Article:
Our previous studies showed that a 1.8 kb fragment immediately upstream of mouse Pet-1 was sufficient to direct transgene expression in embryonic and adult 5-HT neurons (Scott et al., 2005). Comparison of the Pet-1 and FEV upstream regions revealed two blocks of sequence conservation (Fig. 1). The proximal block includes the FEV 5′ untranslated exon and extends 310 bp into the FEV upstream region. The distal block comprises three subregions, the first of which begins 895 bp upstream of the FEV start site. To determine whether or not 5-HT neuron-specific elements are located among these sequences, we isolated a 2.2 kb FEV genomic fragment whose 3′ end is located in the FEV 5′ untranslated region (Fig. 1). This fragment was ligated upstream of a β-globin TATA box/lacZ/poly(A) signal sequence cassette (Yee and Rigby, 1993; Helms et al., 2000) to prepare transgene reporter FEV2.2Z. The β-globin TATA box was included in this and other transgenes to ensure the presence of a start site because neither the Pet-1 nor FEV promoters have been experimentally localized.
Seven FEV2.2Z lines were analyzed for expression at embryonic stages. Similar to endogenous Pet-1, FEV2.2Z expression was initiated in the rostral hindbrain between E10.5 and E11 (data not shown) and then expanded into the caudal domain by E12.5 (Fig. 2A) in six of seven lines (Fig. 1). Coimmunostaining with anti-5-HT and anti-β-gal revealed a 5-HT neuron-specific pattern of FEV2.2Z expression in the hindbrain (Fig. 2B). Expression of FEV2.2Z, however, was weak in the posterior half of the caudal hindbrain near the cervical flexure (Fig. 2C,C′) in all but one line.
In 11 of 12 lines, adult FEV2.2Z expression was reproducibly present in the DRN and median raphe nuclei (MRN) as well as in the reticular formation and ventrolateral medulla (Fig. 2D–F and data not shown). Coimmunostaining of FEV2.2Z mice indicated that the majority of β-gal-positive (β-gal+) cells expressed TPH, the rate-limiting enzyme for 5-HT biosynthesis, in each of the adult raphe nuclei (Fig. 2G–G″). However, a small number of β-gal-negative (β-gal−)/TPH+ cells was observed in all FEV2.2Z lines (Fig. 2G″), and FEV2.2Z expression was missing from most 5-HT neurons in the B2 raphe obscurus (data not shown) in all but one line. These cells likely correspond to cells derived from the posterior half of the embryonic caudal hindbrain, and therefore additional cis-regulatory elements probably direct expression to this subdomain. Nevertheless, these findings show that a conserved regulatory region upstream of FEV directs transgene expression to developing and adult 5-HT neurons.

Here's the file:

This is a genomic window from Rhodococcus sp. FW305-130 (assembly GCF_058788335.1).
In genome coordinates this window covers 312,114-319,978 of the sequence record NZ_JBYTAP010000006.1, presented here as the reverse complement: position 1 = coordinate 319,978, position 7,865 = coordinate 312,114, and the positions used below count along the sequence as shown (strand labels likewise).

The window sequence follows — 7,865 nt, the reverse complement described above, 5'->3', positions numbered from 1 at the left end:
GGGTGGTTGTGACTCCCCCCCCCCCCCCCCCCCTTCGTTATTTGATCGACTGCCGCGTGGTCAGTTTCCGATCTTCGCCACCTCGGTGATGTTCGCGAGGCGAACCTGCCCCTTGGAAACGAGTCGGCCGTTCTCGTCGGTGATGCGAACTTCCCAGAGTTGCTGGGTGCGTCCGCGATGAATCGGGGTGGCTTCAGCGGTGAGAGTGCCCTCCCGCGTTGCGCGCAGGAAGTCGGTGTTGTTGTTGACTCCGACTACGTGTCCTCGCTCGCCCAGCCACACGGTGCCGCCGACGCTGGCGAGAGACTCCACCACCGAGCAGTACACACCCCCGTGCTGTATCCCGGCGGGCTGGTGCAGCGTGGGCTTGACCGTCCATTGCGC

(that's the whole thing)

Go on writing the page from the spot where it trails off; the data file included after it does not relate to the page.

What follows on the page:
FEV promoter sequences are necessary and sufficient for embryonic serotonergic transgene expression
We next tested several additional FEV transgenes to determine the location of essential serotonergic cis-regulatory elements within the FEV 2.2 kb fragment. To investigate the importance of distal conserved sequences, we generated two transgenes with 5′ truncations of either 1.1 or 1.6 kb (FEV1.1Z or FEV0.6Z, respectively) (Fig. 1). Similar to FEV2.2Z, both FEV1.1Z and FEV0.6Z expression was restricted to the rostral and caudal hindbrain (Fig. 3A,B). Additional analysis of FEV0.6Z indicated that FEV0.6Z was expressed in a 5-HT neuron-specific pattern in the hindbrain (Fig. 3C), but expression was again lacking in posterior caudal 5-HT neurons (Fig. 3D,D′). Thus, important cis-regulatory elements for embryonic expression are not likely to be associated with the distal conserved sequences. These findings additionally suggest that conserved sequences surrounding the FEV transcriptional start site (−275/+318) constitute a minimal FEV cis-regulatory region sufficient for 5-HT neuron-specific transgene expression in the developing hindbrain. However, when four FEV0.6Z lines showing restricted serotonergic expression of LacZ in the embryonic hindbrain were evaluated at adult stages, only one of them continued to express LacZ, and this expression was very weak (data not shown). Thus, additional regulatory elements that are present in FEV2.2Z but missing in FEV0.6Z are likely to be required for maintenance of expression.
We next asked whether proximal conserved sequences were necessary for 5-HT neuron-specific expression by testing a transgene, FEV2.2ΔZ, in which sequences −214 to +25 of the proximal block were deleted in the context of the 2.2 kb upstream fragment (Fig. 1). Transgenic founders were analyzed at E12.5 using whole-mount X-gal staining. Deletion of these sequences led to a complete loss of serotonergic expression of FEV2.2ΔZ, although ectopic expression was present (Fig. 3E,F vs G). Similar results were obtained for a second transgene, FEV1.1ΔZ, in which −214/+25 sequences were removed from FEV1.1Z (Fig. 1).